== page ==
Kevin Durant is a Golden State Warrior.  He is there on a $26.5 million salary in 2016-2017.  Think about this: with all due respect to their fantastic play, that is the same number at which the Celtics and Grizzlies inked Al Horford and Mike Conley. The NBA has a max contract problem. Regarding salaries themselves, one common theme has emerged early in free agency.  Player salaries, due to the substantial rise in the salary cap, are correspondingly larger than ever before.  Many casual NBA fans, unaware of the reason for these salary increases, have been outraged at the amount of money players have gotten.  Members of the media have taken to respond to fans on the subject, clarifying the reason for the increases and explaining why salaries should not cause fan frustration with players. On the subject, it must be said: unlike many businesses, where the bosses are the brains behind the operation producing revenue, the NBA is unique in that its employees, or players, are its supreme revenue generators . . . and there is an abundance of revenue right now.  With that revenue existing, nobody should have a problem with NBA players being rewarded for that which they generate, through their salaries. Another point justifying what players make is obvious.  If we assumed, hypothetically, that at this moment, NBA owners could cut all player salaries in half, they would.  They would then place the recovered money in their pockets.  The money would not go back to fans, to charities, the homeless, or any other noble cause.  Should more money be skimmed from basketball related revenue, away from...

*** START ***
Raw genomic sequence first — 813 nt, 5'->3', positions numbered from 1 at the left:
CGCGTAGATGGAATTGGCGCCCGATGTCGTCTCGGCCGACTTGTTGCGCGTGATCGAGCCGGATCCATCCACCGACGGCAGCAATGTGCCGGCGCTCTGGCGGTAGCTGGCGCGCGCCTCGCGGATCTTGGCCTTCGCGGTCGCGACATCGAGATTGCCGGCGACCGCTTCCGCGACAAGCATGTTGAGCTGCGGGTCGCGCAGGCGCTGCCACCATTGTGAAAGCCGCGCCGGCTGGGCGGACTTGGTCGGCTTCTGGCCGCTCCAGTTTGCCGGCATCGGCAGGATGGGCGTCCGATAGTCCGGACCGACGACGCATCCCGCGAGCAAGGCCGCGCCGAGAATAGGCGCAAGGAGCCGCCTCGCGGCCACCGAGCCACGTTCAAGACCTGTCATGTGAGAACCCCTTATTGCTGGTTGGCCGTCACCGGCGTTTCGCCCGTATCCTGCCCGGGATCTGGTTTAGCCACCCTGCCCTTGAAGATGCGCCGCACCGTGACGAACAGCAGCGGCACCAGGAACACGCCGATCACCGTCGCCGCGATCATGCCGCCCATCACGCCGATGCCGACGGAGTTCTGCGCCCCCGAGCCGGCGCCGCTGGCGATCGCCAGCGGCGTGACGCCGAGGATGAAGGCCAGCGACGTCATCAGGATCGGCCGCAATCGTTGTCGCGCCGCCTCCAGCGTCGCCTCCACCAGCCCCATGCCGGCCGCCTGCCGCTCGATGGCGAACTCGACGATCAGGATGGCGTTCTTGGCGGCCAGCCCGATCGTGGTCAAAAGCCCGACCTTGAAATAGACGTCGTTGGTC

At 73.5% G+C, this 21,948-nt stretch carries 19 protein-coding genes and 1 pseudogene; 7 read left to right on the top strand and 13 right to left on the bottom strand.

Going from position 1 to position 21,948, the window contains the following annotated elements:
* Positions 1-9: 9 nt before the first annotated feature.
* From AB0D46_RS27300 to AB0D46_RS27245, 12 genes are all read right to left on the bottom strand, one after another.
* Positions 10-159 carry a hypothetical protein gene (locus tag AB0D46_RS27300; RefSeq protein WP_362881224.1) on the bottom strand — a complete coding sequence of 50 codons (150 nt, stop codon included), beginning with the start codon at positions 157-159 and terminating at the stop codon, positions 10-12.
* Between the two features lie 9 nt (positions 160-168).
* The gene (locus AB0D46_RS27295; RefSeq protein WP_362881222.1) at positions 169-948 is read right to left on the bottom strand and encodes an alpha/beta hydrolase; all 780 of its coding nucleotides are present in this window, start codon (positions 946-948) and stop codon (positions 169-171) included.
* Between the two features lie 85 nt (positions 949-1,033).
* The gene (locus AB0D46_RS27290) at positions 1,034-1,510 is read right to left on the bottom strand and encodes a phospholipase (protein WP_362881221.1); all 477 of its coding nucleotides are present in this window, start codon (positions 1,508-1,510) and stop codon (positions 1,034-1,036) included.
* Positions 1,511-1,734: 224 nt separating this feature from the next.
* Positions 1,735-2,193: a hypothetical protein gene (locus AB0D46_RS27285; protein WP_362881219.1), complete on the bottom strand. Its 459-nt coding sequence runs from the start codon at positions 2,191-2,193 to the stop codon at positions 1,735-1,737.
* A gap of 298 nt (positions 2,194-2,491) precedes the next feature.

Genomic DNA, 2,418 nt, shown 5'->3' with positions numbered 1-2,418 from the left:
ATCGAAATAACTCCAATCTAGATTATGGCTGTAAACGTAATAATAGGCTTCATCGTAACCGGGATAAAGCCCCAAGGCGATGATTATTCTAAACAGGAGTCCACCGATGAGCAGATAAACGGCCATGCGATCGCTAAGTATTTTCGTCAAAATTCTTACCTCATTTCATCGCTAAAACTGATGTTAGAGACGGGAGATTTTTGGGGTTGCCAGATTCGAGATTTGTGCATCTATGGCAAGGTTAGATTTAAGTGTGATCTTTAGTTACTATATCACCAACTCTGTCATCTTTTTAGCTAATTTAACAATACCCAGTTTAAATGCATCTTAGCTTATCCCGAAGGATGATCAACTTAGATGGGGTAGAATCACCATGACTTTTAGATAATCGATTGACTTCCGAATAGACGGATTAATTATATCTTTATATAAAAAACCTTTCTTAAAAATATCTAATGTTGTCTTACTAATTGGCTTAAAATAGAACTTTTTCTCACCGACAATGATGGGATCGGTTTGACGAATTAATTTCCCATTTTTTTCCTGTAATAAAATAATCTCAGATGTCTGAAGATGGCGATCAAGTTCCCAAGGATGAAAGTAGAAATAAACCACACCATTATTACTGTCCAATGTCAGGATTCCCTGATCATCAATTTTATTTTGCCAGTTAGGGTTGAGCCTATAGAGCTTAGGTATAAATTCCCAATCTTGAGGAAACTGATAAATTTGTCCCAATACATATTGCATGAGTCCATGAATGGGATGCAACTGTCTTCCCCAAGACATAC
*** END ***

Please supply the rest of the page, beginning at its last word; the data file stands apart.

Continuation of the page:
NBA Playoffs: Ten Player Story-lines To Watch

NBA Playoffs: Ten Player Story-lines To Watch